Word came slowly and somewhat haltingly to Casa Ché that Former Pakistani PM Benazir Bhutto has been assassinated at a campaign rally in Rawalpindi.
According to witnesses it was a gunman on a motorcycle who approached Bhutto as she was getting into a car to leave the rally. He fired. Then he detonated a bomb killing himself and a number of others. Bhutto was rushed to the hospital where she died. Per NPR. The coverage on NPR is studiously "balanced", almost as if the story is being supervised by some elements in the White House -- or its bunkers -- focusing on the "inevitability" of her death, the deep-seated ambivalence of the White House toward this Uppity Brown Woman, and the Absolute Necessity of continuing to prop up the Musharraf dictatorship no matter what.
Much is being made of the fact that the elections scheduled for January were not expected to be either free or fair in any case, so in some ways, the absence of Bhutto from the scene simplifies the situation. Musharraf now has a perfectly legitimate excuse for a much more severe crackdown than he has already imposed since declaring (and sort of lifting) a state of emergency, and the establishment of a permanent autocracy under his "civilian" control can now be rationalized.
They trotted Bush out to make remarks, and he called for "bringing to justice" those who committed this crime. Good man. Like the 9/11 hijackers, the perp(s) are already dead. Somehow the notion of just what Suicide Assassins and Bombers do never makes it into the consciousness of the Bush Regime, so we find our nation engaged in endless stupid colonial wars of aggression against peoples who have had nothing to do with the various triggering outrages.
And now we're hearing on NPR that though The People of Pakistan may not like Musharraf, but they most definitely did not want Bhutto and her corruption and neglect of duty back. Furthermore, no one truly believed the scheduled "elections" would be anything more than a "selection."
Don't want to make too much of parallels, but the use and misuse of language in this case (and throughout the latest Pakistani political crises) is highly suggestive.
Here's what ignored Democratic Presidential Candidate Bill Richardson has to say about it all:
DENISON, IA -- New Mexico Governor Bill Richardson issued the following statement this morning after the assassination of Pakistani opposition leader and former prime minister Benazir Bhutto.
"Benazir Bhutto was a courageous woman. Her death, and the deaths of so many of her supporters, is more than just a tragedy. It is a testament to the will of the Pakistani people to see democracy restored. My thoughts and prayers are with the families of those who died today.
"Ms. Bhutto knew the dangers to her safety. But she would not be intimidated. We also must not be intimidated.
A leader has died, but democracy must live. The United States government cannot stand by and allow Pakistan's return to democracy to be derailed or delayed by violence.
We must use our diplomatic leverage and force the enemies of democracy to yield: President Bush should press Musharraf to step aside, and a broad-based coalition government, consisting of all the democratic parties, should be formed immediately. Until this happens, we should suspend military aid to the Pakistani government. Free and fair elections must also be held as soon as possible.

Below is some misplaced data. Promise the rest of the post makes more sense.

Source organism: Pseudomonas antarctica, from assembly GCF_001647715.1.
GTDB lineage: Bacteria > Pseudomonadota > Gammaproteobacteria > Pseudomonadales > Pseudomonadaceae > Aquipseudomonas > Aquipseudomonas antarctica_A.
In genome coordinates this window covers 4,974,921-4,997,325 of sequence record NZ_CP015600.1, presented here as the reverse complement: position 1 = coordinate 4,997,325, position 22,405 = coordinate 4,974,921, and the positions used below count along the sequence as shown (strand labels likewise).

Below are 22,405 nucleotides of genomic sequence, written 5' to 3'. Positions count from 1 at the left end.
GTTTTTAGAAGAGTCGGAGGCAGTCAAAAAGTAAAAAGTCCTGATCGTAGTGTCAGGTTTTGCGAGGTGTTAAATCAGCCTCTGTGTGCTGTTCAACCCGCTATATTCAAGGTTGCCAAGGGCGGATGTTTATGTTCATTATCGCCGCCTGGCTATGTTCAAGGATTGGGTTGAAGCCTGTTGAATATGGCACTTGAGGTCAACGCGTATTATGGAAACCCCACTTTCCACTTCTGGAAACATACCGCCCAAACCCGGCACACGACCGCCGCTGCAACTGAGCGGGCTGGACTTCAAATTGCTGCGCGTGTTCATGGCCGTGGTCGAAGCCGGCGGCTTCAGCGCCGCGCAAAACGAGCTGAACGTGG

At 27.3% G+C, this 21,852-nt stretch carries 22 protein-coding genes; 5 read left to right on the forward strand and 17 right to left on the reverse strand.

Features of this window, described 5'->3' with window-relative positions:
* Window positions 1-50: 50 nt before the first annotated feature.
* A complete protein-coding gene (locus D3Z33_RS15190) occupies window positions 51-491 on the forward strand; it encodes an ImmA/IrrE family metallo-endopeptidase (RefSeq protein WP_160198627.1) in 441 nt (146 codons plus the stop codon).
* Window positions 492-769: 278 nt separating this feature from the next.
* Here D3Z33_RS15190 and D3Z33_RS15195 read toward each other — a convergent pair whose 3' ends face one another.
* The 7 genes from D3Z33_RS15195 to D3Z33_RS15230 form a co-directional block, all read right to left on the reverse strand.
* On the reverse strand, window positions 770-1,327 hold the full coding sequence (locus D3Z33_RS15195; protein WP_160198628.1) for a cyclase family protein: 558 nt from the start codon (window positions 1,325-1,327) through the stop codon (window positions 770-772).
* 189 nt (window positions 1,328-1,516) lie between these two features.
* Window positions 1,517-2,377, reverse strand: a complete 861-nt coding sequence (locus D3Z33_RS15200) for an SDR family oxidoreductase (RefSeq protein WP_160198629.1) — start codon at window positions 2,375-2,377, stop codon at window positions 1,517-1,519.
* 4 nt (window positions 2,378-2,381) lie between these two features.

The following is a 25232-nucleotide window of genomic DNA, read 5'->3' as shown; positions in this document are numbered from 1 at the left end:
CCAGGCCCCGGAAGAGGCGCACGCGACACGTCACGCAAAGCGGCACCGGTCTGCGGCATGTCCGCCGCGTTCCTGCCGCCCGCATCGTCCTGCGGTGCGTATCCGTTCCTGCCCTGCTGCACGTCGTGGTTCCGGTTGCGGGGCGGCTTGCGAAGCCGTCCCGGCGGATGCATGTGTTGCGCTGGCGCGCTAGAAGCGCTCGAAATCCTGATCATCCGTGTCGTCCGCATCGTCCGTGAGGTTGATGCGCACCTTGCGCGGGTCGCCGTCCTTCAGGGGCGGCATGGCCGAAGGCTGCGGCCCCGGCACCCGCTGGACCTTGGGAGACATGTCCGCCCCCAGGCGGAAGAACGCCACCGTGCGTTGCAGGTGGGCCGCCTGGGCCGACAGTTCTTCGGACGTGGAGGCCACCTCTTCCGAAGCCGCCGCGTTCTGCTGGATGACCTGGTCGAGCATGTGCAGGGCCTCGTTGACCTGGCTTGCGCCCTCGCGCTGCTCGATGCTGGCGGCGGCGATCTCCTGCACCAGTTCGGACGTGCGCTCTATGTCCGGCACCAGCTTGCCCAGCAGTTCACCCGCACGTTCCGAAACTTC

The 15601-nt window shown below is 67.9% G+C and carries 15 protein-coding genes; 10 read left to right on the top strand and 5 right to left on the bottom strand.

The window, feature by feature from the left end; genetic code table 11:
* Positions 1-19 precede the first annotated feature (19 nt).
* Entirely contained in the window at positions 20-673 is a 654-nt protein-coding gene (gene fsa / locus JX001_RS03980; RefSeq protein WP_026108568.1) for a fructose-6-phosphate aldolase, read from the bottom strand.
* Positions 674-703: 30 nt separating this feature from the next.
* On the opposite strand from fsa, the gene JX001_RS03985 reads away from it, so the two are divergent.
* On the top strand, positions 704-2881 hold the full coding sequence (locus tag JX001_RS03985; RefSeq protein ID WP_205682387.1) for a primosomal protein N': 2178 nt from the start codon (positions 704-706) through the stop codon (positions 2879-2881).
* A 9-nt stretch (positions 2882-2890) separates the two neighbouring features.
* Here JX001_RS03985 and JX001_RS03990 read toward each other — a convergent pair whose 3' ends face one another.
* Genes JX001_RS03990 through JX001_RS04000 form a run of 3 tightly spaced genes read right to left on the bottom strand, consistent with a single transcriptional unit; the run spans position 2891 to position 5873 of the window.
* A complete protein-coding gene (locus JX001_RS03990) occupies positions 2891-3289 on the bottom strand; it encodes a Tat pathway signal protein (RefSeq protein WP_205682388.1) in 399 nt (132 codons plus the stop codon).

It is in the interests of the US that there be a democratic Pakistan that relentlessly hunts down terrorists. Musharraf has failed, and his attempts to cling to power are destabilizing his country. He must go."
Richardson is a former United States Ambassador to the United Nations.
Quite a different perspective than we are getting from the "News", eh?
UPDATE: "Blame Musharraf" seems to be the jelling conventional wisdom everywhere except in the DC Establishment/Palace/Beltway Media. They, of course, continue to Blame the Victim. (She shoulda knowed better, yadda, yadda). Spencer Ackerman over at TPM Muckraker sums it up:
A longtime adviser and close friend of assassinated Pakistani ex-prime minister Benazir Bhutto places blame for Bhutto's death squarely on the shoulders of U.S.-supported dictator Pervez Musharraf.
After an October attack on Bhutto's life in Karachi, the ex-prime minister warned "certain individuals in the security establishment [about the threat] and nothing was done," says Husain Haqqani, a confidante of Bhutto's for decades. "There is only one possibility: the security establishment and Musharraf are complicit, either by negligence or design. That is the most important thing. She's not the first political leader killed, since Musharraf took power, by the security forces."
Haqqani notes that Bhutto died of a gunshot wound to the neck. "It's like a hit, not a regular suicide bombing," he says. "It's quite clear that someone who considers himself Pakistan's Godfather has a very different attitude toward human life than you and I do."
As for what comes next: Haqqani doubts that Musharraf will go forward with scheduled elections. "The greatest likelihood is that this was aimed not just aimed at Benazir Bhutto but at weakening Pakistan's push for democracy," he says. "But the U.S. has to think long and hard. Musharraf's position is untenable in Pakistan. More and more people are going to blame him for bringing Pakistan to this point, intentionally or unintentionally.
UPDATE 2: Live coverage from India here: http://www.ndtv.com/convergence/ndtv/videopod/
Musharraf prohibits live news coverage in Pakistan.